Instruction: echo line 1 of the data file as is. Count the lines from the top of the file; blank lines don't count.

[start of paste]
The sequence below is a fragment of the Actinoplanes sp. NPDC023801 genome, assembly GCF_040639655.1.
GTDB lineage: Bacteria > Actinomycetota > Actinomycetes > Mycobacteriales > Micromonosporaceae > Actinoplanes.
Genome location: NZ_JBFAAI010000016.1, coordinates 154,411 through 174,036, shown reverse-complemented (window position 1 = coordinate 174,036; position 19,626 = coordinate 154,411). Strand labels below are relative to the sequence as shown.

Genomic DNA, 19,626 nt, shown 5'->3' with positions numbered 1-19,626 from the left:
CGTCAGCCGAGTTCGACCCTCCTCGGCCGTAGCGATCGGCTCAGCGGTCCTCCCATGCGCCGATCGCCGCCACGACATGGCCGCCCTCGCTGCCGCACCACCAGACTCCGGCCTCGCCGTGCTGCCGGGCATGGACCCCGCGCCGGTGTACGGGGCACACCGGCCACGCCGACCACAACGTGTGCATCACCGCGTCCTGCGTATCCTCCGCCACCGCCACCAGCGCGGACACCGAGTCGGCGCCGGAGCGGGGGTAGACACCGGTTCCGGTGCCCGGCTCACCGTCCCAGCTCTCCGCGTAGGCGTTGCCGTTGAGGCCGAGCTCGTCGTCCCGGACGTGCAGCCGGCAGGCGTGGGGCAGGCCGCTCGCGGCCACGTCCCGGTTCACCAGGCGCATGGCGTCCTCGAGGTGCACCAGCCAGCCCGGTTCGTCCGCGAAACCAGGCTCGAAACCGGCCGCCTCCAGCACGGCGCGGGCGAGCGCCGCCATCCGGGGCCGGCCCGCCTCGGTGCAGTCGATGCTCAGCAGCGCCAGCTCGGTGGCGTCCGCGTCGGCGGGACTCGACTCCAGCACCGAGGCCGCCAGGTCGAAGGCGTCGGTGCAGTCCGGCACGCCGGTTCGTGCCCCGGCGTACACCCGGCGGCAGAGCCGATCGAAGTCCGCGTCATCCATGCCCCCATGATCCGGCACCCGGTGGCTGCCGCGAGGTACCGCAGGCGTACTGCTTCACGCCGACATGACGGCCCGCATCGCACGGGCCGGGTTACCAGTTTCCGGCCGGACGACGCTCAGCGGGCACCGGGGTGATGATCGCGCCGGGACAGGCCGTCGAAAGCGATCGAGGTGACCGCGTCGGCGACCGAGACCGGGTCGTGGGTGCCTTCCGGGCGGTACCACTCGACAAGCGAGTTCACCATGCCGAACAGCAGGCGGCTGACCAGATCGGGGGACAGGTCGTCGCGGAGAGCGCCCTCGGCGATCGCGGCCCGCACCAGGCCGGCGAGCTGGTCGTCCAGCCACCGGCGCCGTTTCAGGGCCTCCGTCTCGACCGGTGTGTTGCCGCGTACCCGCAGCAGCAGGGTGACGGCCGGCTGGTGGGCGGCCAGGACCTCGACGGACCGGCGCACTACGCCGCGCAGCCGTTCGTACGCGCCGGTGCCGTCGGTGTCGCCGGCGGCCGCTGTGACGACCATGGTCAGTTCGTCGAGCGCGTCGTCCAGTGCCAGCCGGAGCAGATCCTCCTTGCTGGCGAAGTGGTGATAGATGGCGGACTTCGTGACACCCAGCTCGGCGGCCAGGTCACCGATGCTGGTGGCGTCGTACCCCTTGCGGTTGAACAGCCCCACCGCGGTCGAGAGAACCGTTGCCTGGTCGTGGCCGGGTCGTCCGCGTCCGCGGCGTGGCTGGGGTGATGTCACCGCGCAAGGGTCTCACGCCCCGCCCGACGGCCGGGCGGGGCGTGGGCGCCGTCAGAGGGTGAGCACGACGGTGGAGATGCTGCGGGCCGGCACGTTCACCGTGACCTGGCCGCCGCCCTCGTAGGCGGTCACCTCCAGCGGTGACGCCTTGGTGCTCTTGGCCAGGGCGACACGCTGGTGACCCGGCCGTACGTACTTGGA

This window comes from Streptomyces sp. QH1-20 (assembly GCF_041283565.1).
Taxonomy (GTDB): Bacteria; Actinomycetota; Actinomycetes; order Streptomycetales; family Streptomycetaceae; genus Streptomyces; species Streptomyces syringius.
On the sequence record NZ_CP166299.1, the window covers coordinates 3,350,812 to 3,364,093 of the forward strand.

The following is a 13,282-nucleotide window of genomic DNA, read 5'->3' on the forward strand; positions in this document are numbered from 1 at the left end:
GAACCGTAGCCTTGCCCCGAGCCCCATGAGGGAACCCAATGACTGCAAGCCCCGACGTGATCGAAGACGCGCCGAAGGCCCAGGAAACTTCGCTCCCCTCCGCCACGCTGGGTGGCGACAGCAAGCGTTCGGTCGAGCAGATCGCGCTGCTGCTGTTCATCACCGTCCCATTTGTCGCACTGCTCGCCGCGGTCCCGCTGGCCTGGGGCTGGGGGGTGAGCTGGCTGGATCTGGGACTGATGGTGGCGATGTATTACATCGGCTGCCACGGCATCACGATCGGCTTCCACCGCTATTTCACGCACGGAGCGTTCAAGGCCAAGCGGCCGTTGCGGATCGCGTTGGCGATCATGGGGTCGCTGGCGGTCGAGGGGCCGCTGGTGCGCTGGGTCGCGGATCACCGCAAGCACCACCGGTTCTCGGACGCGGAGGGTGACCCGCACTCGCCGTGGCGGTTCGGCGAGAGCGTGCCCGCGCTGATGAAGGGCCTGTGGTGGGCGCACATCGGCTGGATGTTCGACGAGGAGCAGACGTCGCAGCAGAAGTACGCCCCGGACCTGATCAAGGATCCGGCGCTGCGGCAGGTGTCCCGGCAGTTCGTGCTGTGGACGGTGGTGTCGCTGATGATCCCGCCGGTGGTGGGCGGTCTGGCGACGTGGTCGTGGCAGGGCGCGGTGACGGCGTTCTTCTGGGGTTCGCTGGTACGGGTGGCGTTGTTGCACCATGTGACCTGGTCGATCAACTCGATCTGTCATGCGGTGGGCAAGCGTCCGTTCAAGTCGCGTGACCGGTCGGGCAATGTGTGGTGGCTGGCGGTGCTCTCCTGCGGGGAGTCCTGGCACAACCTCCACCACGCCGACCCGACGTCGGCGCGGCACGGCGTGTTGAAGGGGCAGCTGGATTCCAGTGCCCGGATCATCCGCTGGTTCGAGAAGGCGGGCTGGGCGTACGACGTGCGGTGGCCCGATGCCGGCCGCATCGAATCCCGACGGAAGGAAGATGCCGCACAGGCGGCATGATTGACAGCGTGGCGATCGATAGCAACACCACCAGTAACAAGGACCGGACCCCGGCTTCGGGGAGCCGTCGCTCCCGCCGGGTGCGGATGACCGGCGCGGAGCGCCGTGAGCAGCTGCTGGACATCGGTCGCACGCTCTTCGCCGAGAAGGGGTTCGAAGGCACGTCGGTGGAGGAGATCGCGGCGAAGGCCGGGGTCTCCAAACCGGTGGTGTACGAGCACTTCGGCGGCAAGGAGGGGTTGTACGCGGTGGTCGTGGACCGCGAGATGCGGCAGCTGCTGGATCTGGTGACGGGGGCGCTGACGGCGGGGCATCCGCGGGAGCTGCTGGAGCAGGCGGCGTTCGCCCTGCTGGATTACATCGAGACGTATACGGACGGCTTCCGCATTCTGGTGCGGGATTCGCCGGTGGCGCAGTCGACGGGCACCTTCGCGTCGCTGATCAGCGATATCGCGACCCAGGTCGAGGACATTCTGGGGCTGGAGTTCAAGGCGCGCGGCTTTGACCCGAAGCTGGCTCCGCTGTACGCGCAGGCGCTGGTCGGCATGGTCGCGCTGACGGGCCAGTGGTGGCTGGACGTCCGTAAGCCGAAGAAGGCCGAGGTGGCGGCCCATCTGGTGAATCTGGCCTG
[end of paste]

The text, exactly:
The sequence below is a fragment of the Actinoplanes sp. NPDC023801 genome, assembly GCF_040639655.1.